The top posts on the journey from 0 to 100k unique monthly visitors on the OverOps blog
It has been just over 2 years since the launch of the OverOps blog, and recently we celebrated a nice milestone – crossed 100k readers a month.
— Takipi (@takipid) July 9, 2015
When publishing new posts, we always try to guess if they’ll get traction, become popular, or start a live discussion between industry experts and the people behind the tools and technologies we’re writing about. In some cases, we were able to anticipate the traction a post will receive, in other cases, the success was quite surprising. We thought this would be a good chance to celebrate this milestone, reflect and plan the road ahead by revealing the list of our most popular posts so far:
Based on some data crunching over Github’s data, we were able to extract the most popular libraries that Java, JS and Ruby projects use. Since then we’ve re-ran the Java benchmark and also reported on more recent results.
One of the hottest recent new features in Java are lambda expressions, which were already available for a while in functional programming languages like Scala. In this post we’ve taken a look at these two from the JVM perspective back when we added Scala support to OverOps – And survived to share the findings.
Lambda expressions were definitely the most hyped feature in Java 8. But not the only one of course. In this post we ran through some of the top features that most likely already changed the way Java developers code: With the streams and parallel operations, and the date and time API among others.
Woah, this is a thorny one. With Github’s Atom recently reaching version 1.0, this dilemma got back to the spotlight (which btw, if you haven’t already – you just have the watch this video). And please don’t get us started with vim vs emacs.
The production quality tooling landscape is going through some major changes. If not too long ago you’d pretty much be left in the dark after deploying your code to production, today the situation is completely different. In this post we’ve taken a look at the tools modern teams use to keep an eye out on what’s going in their production environment.
The Application Performance Monitoring (APM) toolkit is also going through some major changes since entrance of the SaaS model, and many teams struggle with making the right decisions for the tools they choose to use. Here we discuss the differences between AppDynamics and New Relic and hope to help you reach the right decision for your environment.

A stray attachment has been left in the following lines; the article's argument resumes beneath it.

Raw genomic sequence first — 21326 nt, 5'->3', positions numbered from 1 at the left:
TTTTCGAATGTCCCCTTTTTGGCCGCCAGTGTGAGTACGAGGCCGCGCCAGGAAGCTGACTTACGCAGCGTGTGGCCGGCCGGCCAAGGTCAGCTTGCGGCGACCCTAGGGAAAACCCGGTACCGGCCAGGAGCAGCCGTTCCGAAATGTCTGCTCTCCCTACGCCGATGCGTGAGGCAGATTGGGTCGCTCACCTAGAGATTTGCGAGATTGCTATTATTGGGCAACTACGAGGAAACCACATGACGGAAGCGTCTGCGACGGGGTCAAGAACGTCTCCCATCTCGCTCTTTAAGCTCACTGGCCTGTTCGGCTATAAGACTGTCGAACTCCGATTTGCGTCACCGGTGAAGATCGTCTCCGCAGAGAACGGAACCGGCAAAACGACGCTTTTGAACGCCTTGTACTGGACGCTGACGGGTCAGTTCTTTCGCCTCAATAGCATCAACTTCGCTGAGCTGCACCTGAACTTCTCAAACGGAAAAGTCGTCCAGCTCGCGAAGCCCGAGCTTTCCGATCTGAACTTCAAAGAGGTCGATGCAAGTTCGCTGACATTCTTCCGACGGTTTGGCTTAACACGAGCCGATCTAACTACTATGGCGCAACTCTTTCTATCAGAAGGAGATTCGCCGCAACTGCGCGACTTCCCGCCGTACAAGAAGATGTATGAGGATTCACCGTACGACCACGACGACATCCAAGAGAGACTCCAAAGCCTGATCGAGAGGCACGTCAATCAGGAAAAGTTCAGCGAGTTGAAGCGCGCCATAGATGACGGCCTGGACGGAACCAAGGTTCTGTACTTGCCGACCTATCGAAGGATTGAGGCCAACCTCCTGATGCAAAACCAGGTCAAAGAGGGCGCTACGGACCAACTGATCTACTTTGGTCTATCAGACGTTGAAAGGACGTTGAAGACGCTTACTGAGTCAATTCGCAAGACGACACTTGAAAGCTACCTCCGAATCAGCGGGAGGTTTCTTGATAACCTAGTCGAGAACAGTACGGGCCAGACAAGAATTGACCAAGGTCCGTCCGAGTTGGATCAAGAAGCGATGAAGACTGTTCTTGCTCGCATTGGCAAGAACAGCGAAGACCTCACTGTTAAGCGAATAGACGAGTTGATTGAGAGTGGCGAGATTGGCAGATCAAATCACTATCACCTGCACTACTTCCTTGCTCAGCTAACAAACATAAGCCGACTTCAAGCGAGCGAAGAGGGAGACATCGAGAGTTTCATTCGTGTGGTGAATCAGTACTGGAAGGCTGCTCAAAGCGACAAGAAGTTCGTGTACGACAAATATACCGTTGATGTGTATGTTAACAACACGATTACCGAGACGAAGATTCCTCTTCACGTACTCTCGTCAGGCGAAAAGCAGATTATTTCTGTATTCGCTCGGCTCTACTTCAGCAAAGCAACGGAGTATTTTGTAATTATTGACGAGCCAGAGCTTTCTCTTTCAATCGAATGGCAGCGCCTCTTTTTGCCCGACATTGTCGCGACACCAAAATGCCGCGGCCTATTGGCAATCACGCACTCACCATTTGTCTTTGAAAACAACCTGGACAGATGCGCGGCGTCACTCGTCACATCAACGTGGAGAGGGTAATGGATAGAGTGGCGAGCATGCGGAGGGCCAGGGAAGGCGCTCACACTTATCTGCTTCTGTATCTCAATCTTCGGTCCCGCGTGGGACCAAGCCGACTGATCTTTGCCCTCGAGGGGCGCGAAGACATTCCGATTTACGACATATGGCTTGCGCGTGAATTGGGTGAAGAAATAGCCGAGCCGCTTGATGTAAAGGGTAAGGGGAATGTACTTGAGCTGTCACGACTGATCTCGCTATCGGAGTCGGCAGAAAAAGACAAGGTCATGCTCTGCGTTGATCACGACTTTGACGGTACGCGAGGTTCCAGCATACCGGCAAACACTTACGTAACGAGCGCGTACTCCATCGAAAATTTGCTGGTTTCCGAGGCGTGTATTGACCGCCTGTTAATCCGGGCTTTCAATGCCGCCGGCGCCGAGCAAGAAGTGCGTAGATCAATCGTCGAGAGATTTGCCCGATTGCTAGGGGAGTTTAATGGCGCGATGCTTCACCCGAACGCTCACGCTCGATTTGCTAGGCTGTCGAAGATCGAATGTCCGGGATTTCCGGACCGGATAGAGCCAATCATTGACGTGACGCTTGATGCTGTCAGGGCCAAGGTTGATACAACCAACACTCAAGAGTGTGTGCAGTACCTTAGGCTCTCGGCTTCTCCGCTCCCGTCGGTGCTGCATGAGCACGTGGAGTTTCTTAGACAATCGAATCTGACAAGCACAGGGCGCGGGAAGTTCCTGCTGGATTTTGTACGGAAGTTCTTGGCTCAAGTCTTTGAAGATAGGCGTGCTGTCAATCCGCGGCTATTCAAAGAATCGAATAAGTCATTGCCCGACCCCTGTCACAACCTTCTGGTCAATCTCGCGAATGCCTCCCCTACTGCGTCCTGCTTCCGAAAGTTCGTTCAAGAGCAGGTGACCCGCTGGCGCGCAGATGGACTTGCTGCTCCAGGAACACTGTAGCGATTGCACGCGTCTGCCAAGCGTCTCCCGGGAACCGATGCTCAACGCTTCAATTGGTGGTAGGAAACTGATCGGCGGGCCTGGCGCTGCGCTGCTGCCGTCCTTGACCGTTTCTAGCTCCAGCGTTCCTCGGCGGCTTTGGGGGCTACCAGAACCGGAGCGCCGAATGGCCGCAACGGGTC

Back to our beloved lambdas, not everything is so shiny and bright. In this post we’ve examined some of the less talked about downsides to using lambdas in Java 8. When you look at the stack trace that errors with lambdas produce – things get a bit darker.
High scale systems produce tons of log data and it’s getting super hard to manage it without some log management tool in place. In this post we’ve showcased some of the more popular choices that you have in front of you today when making the call to keep your log files in check.
Garbage collection is definitely one of the more interesting topics of the JVM. With recent news around the debates of making G1 the default garbage collector in Java 9, it’s a great opportunity to catch up on the available garbage collectors and their features (yes, unlike popular belief, there’s more than one).
This post takes on the question of how to get a production ready Java application off the ground in the shortest time possible. Favoring convention over configuration, and taking off through the decisions made by the 2 most popular lightweight Java frameworks today: Dropwizard and Spring Boot.
We’d like to give a huge huge shout out to the community, all the developers, authors, and industry experts that help us along the way. We’re happy to be able to help you make sense of the software development landscape from a hands-on developer perspective. Be it core Java, Scala, JVM internals, news, benchmarks, devops practices and tools – We’re hungry digging for insights and look forward to keep sharing our research with you.